Fall 2004 Courses


JDS 301/CHV 301
Seminar S01: 1:30-4:20 T

Topics in Judaic Studies: Prejudice on Trial: Antisemitism, the Courts, and the Law
This course explores how the courtroom has been a setting for both diffusing and refuting antisemitism in Europe and the United States from medieval and early modern precedents to notorious trials of the 19th and 20th centuries, such as the Dreyfus Affair (Paris), the Leo Frank case (Atlanta), and the Eichmann trial (Jerusalem). Drawing on legal transcripts, the press, popular and visual culture, literary works, TV, and cinema, we will examine the political, social, cultural, and religious implications of these cases in their historical context.
Professor: Jenna Weissman-Joselit

COM 349/JDS 349
Seminar S01: 1:30-4:20 Th

Texts and Images of the Holocaust
In an effort to encompass the variety of responses to what is arguably the most traumatic event of modern Western experience, this course explores the Holocaust as transmitted through historical documents, survivor/perpetrator testimonies, memoirs, and fictions, as well as in cinematic and visual images. In our study of these works, representing different languages and nationalities, we will focus especially on themes of bearing witness, the work of collective and individual memory, modes of speaking, visualizing, (and thinking) about the unspeakable, and general strategies of representation. Weekly film showings in addition to seminar.
Professor: Froma Zeitlin

HIS 359/JDS 359
Class C01: 11:00-12:20 MW

Modern Jewish History: 1750-Present
This course surveys the breadth of Jewish experience from the era of the Enlightenment to the contemporary period. Tracing the development of Jewish cultures communities in Europe and the United States against the background of general history, the lectures focus on themes such as the transformation of Jewish identity, the creation of modern Jewish politics, the impact of anti-semitism, and the founding of the State of Israel.
Professor: Olga Litvak

GER 307/REL 307
Seminar S01: 11:00- 11:50 MWF

Topics in Germanic Culture and Society: “Nation and “Diaspora” in German Jewish Literature
This course offers an introduction to the concepts of “nation” and “diaspora” in German-Jewish literature from the Enlightenment to the modern period. We will focus on issues of cultural creativity in situations in which “minority is not simply the name of a crisis” (A. Mufti). We will also examine the intersections between Jewish and postcolonial approaches to the promises and dangers of nation and diaspora. The course encourages exploration of a broad range of texts in English translation. In the classroom we will analyze in depth selected passages as well as related visual material.
Professor: Andrea Schatz

FRE 367/JDS 367
Lecture L01: 8:30-9:50 Tu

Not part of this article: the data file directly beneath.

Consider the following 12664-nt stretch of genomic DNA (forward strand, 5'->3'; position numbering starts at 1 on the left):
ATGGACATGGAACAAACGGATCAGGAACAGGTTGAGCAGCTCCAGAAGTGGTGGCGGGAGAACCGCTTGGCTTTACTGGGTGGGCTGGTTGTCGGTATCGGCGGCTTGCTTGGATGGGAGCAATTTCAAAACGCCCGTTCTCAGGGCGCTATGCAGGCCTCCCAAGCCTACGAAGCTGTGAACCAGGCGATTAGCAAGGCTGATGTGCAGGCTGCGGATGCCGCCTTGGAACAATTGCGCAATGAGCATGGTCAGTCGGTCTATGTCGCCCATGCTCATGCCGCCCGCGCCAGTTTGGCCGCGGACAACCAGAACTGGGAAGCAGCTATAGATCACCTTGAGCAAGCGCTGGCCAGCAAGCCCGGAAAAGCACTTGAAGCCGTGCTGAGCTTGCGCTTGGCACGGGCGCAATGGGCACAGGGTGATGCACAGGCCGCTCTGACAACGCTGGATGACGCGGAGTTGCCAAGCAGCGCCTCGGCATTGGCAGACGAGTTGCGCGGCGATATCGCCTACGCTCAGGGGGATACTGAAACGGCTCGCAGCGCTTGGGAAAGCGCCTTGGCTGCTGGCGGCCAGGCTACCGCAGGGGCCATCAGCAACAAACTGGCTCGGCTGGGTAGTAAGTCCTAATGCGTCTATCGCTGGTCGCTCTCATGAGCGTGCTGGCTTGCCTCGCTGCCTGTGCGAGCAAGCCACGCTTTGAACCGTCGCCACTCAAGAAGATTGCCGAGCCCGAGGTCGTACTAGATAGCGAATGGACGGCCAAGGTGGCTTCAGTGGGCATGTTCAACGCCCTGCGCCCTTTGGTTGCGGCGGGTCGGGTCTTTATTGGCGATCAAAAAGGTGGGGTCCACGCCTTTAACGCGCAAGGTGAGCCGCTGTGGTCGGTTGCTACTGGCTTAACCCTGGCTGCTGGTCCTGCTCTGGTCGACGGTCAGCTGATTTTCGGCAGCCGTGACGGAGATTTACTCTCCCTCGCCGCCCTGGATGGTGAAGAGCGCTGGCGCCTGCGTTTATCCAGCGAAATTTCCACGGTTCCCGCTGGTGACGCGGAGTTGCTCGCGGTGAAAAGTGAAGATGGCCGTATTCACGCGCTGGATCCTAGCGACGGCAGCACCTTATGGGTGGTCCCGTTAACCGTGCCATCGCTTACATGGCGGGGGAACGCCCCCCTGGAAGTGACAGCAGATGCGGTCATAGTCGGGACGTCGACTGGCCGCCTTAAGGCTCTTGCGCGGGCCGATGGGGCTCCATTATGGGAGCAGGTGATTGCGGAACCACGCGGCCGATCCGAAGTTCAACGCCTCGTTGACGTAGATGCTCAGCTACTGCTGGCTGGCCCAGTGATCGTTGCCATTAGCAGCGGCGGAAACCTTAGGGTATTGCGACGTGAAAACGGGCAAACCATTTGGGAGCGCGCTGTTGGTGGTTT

Precept P01 (English): 8:30-9:50 Th
Precept P02 (French): 1:30-2:50 Th

The Jewish Presence in Modern French Fiction and Film
France has the largest Jewish community in Europe as well as a strong tradition of cultural assimilation. The aim of this course is to explore literary and film work that represents or refracts the experience of Jews in France in the last sixty years. Problems that arise include the diversity in the cultural backgrounds of the French Jewish community, the conflict between “Jewish literature” and French republican ideology, and the role of Holocaust narratives in literary and cultural production.
Professor: David Bellos

REL 245/JDS 245
Lecture L01: 11:00-11:50 TTh
Precept P01: 10:00-10:50 Th
Precept P02: TBA

Jewish Mysticism: From the Beginnings to Kabbala
The Kabbalah, the summit of Jewish mysticism, is among the most revolutionary innovations in the history of Judaism. It transforms the single, static (and essentially male) God of biblical and rabbinic Judaism into a dynamic and multifaceted God, whose rich inner life can be explored -- and influenced -- by human beings. This course follows the historical development of Jewish mysticism from its early beginnings and examines its major themes, e.g., God, his female aspect, creation, good and evil, redemption, and mystical union.
Professor: Peter Schäfer

REL 230/JDS 230
Lecture L01: 10:00-10:50 MW
Precept P01: TBA

Religion and Literature of the Old Testament: Through the Babylonian Exile
An opportunity to read a wide range of the literature of the anthology known as the Hebrew Bible or Old Testament. Emphasis on the development of biblical religion against its historical background, including the wider context of the ancient Near East. This semester will cover the period up to and including the Babylonian exile: the formation of the traditions of the books of the Torah, league and monarchy, and prophecy up to the return.
Professor: Martha Himmelfarb